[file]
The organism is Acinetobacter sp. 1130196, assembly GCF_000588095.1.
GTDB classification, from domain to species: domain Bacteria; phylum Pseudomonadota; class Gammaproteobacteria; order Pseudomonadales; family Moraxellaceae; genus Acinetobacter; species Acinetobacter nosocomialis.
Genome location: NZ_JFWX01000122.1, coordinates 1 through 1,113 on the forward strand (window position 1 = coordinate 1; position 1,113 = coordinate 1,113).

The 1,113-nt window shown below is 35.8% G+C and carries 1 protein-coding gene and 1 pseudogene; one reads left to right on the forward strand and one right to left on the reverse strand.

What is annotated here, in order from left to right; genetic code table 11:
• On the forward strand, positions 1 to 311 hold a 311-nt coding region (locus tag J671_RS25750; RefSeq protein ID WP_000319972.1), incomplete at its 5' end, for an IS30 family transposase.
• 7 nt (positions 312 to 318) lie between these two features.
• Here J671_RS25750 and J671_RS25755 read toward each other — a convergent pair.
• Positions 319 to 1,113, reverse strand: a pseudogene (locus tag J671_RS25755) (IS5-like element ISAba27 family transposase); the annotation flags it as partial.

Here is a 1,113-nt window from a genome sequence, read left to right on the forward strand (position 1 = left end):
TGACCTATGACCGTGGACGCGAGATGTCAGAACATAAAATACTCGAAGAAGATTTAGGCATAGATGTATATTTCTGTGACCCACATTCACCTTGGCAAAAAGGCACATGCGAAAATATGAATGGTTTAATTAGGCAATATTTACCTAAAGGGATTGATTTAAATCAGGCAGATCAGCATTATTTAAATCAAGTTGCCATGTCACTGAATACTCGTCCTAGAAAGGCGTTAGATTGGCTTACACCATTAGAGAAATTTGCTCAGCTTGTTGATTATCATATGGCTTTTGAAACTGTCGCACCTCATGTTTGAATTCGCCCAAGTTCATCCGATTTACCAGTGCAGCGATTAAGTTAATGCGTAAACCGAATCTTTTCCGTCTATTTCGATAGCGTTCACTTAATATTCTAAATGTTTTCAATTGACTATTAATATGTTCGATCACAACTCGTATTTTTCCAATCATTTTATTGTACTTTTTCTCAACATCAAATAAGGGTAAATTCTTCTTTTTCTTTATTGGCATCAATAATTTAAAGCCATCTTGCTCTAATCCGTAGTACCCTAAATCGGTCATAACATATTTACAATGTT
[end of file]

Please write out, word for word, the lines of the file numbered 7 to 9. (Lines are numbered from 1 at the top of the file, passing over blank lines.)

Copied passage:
• 7 nt (positions 312 to 318) lie between these two features.
• Here J671_RS25750 and J671_RS25755 read toward each other — a convergent pair.
• Positions 319 to 1,113, reverse strand: a pseudogene (locus tag J671_RS25755) (IS5-like element ISAba27 family transposase); the annotation flags it as partial.